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The Art of Purchasing a Vehicle

Updated on June 27, 2010

The mere thought of it makes some cringe and want to run for cover. Why is it that we get so nervous when it comes time to buying a car? Is it that we feel intimidated or pressured to buy? Could it be that it's just too many numbers to crunch, and not enough time? Are we afraid we'll get bullied or badgered into buying something we're unsure about? I am here to talk about all the things people go through when it comes time to purchase a vehicle.

What we will talk about here, is the best approaches to buying a new or pre-owned vehicle from a dealership. One huge benefit a customer (us) has at their disposal is the Internet. We can use this to find reviews on everything from dealerships, to the costs of the vehicles themselves. As long as you arm yourself with the information you need to make your next auto purchase, you will be just fine. The stereotypes of the car salesman plaid polyester suits with the gaudy gold jewelry are things of the past. These days, quality dealerships employ themselves with sales representatives that really know their products, and usually go the extra mile to make their customers happy. This is the new standard in the auto sales industry. Sales representatives are now partially compensated on what is called a "customer service Index."

This is a questionnaire filled out by the buyer once the sale of their vehicle has been completed. If the customer service Index is low in score, they may miss out on some vital bonuses. It is really in the salespersons interest to treat you as well as possible.

You should never feel intimidated when walking into a dealership. The people who work there are there to help you an answer at the millions of questions you have them. That's what they are there for!

Should I buy New or Used?

Just in case there were any people out there who were still wondering what the better deal is, here is the answer.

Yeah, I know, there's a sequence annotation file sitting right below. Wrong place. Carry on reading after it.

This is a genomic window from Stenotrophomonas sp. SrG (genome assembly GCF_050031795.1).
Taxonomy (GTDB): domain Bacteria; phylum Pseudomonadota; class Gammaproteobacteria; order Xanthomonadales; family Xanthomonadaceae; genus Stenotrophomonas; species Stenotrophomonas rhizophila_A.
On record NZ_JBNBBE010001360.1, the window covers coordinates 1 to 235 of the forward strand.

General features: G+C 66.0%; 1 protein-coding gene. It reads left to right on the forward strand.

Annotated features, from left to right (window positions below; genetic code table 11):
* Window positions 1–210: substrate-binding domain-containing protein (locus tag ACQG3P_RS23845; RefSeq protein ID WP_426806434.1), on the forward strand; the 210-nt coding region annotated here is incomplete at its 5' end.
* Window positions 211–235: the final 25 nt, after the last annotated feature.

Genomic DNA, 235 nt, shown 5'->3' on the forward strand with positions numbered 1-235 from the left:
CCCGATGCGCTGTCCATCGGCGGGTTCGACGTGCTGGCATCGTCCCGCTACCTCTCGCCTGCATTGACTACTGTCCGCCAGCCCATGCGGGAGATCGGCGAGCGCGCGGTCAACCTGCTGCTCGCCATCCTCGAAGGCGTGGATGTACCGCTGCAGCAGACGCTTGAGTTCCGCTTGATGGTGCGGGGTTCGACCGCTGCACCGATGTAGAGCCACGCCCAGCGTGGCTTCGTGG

Pre-Owned.

Buying a pre-owned vehicle will save you thousands of dollars up front. It is best to purchase a pre-owned vehicle that is only one or two years old. The reason for this, is because you want a vehicle that is still under the manufacturer's warranty, taking out the risk of purchasing a pre-owned vehicle. The value of a new automobile drops drastically second you drive off the lot.

This is not the case with the pre-owned vehicle. By law, and he used automobile has to pass a rigorous inspection to become a retail piece. This fact, combined with an existing warranty, takes the headache and risk of buying a used car out of the equation.

On the flip side of things, buying in the car is not the worst thing either, and many people do. Buying new is a better idea for people who tend to hang onto their vehicles for a longer period of time. (7-12+ years)

Car owners who drive them maintain their car for lengths of time like this tends to have the money saved for another new vehicle when the time comes. You also get the satisfaction of knowing that no one else has been in your car before you. For some, the new car smell is a must!

Buying or leasing new also helps stimulate the economy!

Buying New Versus Leasing

For this section on buying new versus leasing, you may be surprised at what I am going to tell you. Well, the fact is, I don't really have a decisive winner here. I will say that leasing is not the worst thing in the world for lots of people, and lots of reasons. Let me give you some of those reasons:

1) You get to drive a brand-new vehicle every 2 to 4 years.